|Publication number||US7138660 B2|
|Application number||US 11/087,579|
|Publication date||Nov 21, 2006|
|Filing date||Mar 24, 2005|
|Priority date||Dec 28, 2000|
|Also published as||CN1268009C, CN1291503C, CN1483224A, CN1502137A, CN1763982A, CN1763982B, CN1941441A, CN1941441B, DE20122878U1, DE20122946U1, DE20122947U1, DE50115448D1, EP1347517A1, EP1347517A4, EP1352431A1, EP1352431B1, EP2006924A1, EP2006924B1, EP2211392A1, EP2211392B1, EP2357678A1, EP2357678B1, EP2544247A2, EP2544247A3, EP2544247B1, US6809347, US6943380, US7157746, US7187011, US7259396, US7679101, US20040051111, US20040090174, US20050077532, US20050082574, US20050162069, US20060267031, US20070090383, US20100155761, WO2002054502A1, WO2002054503A1|
|Publication number||087579, 11087579, US 7138660 B2, US 7138660B2, US-B2-7138660, US7138660 B2, US7138660B2|
|Inventors||Koichi Ota, Atsuo Hirano, Akihito Ota, Stefan Tasch, Peter Pachler, Gundula Roth, Walter Tews, Wolfgang Kempfert, Detlef Starick|
|Original Assignee||Toyoda Gosei Co., Ltd., Tridonic Optoelectronics Gmbh, Litec Gbr, Leuchstoffwerk Breitungen Gmbh|
|Export Citation||BiBTeX, EndNote, RefMan|
|Patent Citations (41), Non-Patent Citations (7), Referenced by (41), Classifications (44), Legal Events (3)|
|External Links: USPTO, USPTO Assignment, Espacenet|
The present Application is a Divisional Application of U.S. patent application Ser. No. 10/451,864 filed on Jun. 30, 2003.
The present invention relates to a light emitting device including a light emitting element, and more particularly to, a light emitting device including a light emitting element that emits light in a first spectrum region and a phosphor that is derived from the group of alkaline earth metal orthosilicate or at least contains the phosphor group of alkaline earth metal orthosilicate, and that absorbs part of light emitted from the light emitting element and emits light in another spectrum region.
The light emitting device is, for example, an inorganic LED, an organic LED, a laser diode, an inorganic thick film electroluminescence sheet, or an inorganic thin film electroluminescence unit.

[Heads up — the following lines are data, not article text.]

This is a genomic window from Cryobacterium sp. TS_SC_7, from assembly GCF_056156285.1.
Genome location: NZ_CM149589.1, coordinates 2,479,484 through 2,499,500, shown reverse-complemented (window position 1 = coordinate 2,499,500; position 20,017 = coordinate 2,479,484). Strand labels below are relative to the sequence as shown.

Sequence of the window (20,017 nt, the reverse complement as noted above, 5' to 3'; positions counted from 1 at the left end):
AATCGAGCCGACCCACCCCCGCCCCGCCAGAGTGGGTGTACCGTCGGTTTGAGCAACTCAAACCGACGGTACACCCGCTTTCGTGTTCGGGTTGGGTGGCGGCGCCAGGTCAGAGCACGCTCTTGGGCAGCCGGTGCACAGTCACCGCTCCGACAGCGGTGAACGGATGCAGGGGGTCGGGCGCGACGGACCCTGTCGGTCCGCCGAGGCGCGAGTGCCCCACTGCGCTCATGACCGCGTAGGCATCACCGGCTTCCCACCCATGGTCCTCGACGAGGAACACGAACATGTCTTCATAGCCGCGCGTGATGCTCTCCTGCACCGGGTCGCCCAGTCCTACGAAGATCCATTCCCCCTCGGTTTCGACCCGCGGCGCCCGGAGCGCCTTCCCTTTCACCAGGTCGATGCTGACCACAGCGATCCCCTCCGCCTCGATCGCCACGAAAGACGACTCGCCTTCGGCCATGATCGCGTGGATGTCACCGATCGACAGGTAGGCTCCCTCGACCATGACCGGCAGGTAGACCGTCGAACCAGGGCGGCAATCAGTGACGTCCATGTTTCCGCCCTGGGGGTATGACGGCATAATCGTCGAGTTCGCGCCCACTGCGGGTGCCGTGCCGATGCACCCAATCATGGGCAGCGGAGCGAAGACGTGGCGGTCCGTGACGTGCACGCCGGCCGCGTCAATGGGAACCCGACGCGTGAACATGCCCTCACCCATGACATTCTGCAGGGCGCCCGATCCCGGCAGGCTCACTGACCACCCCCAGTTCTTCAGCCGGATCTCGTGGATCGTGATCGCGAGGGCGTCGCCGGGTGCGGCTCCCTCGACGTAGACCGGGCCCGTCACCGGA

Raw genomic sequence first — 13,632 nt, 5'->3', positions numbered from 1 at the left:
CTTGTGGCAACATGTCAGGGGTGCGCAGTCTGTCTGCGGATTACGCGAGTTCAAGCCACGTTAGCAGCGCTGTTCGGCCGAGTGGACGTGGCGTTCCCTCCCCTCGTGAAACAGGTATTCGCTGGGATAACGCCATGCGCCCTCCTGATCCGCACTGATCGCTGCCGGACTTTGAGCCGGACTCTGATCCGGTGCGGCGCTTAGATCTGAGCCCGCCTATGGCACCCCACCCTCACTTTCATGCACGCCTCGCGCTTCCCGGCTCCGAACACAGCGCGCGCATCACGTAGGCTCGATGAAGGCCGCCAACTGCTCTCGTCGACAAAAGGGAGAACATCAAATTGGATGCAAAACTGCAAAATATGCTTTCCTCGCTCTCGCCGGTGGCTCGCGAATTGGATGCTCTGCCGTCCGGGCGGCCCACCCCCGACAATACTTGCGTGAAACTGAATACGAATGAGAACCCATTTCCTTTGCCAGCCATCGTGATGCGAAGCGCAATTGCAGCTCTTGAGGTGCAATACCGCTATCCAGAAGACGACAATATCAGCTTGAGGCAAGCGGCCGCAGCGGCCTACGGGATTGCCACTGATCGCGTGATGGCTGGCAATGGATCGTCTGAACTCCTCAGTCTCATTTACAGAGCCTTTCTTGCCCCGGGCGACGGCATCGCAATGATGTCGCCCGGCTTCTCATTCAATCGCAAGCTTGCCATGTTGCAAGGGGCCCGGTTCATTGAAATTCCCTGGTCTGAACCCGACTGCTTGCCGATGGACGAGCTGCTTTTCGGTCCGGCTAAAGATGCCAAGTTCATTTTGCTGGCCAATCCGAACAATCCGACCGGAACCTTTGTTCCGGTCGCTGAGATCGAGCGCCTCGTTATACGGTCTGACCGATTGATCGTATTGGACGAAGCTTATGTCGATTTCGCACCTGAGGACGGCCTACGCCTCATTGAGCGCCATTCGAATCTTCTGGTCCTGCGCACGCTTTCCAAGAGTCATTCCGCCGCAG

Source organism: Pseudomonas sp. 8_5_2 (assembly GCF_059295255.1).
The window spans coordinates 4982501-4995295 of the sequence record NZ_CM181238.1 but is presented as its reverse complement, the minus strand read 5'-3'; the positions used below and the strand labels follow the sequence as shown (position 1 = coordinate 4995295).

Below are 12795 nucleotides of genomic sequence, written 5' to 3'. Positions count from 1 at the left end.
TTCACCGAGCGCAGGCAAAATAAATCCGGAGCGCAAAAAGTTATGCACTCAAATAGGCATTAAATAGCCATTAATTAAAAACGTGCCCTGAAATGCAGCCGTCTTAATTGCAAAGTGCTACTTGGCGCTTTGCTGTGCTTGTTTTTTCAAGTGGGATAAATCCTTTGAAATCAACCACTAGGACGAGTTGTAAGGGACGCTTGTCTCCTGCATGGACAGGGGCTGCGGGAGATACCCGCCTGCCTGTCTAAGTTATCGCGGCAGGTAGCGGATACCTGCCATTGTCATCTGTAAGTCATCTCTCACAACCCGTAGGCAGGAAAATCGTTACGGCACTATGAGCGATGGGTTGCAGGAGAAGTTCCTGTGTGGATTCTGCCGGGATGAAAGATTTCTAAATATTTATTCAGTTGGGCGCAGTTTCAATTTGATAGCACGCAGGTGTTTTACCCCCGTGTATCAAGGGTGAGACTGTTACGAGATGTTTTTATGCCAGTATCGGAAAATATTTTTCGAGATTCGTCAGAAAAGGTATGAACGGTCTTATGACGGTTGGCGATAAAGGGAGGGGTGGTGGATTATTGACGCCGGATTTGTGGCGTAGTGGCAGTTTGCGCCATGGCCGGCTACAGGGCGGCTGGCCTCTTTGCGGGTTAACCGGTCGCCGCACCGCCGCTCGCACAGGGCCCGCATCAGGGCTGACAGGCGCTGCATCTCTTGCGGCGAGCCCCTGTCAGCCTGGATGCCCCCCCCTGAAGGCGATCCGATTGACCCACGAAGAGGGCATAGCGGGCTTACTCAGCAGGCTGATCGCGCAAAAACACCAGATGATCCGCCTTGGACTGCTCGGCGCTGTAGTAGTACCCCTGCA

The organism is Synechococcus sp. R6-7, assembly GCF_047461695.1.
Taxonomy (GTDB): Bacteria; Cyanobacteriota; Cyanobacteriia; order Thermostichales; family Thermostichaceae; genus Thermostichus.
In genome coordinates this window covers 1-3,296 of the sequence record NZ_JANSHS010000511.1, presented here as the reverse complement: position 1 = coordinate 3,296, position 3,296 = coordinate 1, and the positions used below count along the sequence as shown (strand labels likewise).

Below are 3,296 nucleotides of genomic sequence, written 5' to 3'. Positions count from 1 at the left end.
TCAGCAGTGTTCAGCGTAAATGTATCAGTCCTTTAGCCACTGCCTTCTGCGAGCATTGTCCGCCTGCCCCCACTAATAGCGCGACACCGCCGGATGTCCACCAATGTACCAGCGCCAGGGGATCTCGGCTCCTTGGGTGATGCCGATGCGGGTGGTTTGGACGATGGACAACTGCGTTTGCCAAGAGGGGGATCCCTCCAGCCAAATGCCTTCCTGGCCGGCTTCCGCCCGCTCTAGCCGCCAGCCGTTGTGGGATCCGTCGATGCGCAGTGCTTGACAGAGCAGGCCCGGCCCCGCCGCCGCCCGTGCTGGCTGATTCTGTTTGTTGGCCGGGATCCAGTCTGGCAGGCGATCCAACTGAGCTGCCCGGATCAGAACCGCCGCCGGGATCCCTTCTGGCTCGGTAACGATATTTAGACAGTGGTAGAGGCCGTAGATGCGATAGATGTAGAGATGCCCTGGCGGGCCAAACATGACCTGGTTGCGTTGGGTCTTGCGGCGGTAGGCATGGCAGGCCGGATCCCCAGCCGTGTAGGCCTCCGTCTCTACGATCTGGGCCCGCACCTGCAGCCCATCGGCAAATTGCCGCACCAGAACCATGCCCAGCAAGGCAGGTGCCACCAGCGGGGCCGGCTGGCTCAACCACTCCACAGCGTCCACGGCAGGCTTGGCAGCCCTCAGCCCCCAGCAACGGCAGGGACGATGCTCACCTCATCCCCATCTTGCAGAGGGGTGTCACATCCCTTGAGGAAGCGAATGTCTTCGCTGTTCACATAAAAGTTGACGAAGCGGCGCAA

In particular, the LED is outstanding for the characteristics of a long life, the absence of necessity of a wide space, the strength against the impact, and further for the light emission in a narrow spectrum band.
The inherent light emission from an active semiconductor material of LED does not offer sufficiently a number of emission light colors, in particular, a number of emission light colors with a wide spectrum band. This is true of, in particular, the case that white color light emission is targeted.
From the state of the art, even an emission light color unavailable originally by semiconductors can be obtained by a color conversion technique.
The color conversion technique is essentially based on the following principle: that is, at least one phosphor is disposed on an LED die; the phosphor absorbs the light emission from the die; and then it emits photoluminescence light in another light emission color.
To compose the phosphor, basically, an organic material is available and an inorganic material is also available. The essential advantage of inorganic pigment is that it has a higher environment resistance than an organic based phosphor. In consideration of the color stability based on the long life of inorganic LED, the inorganic material is more advantageous.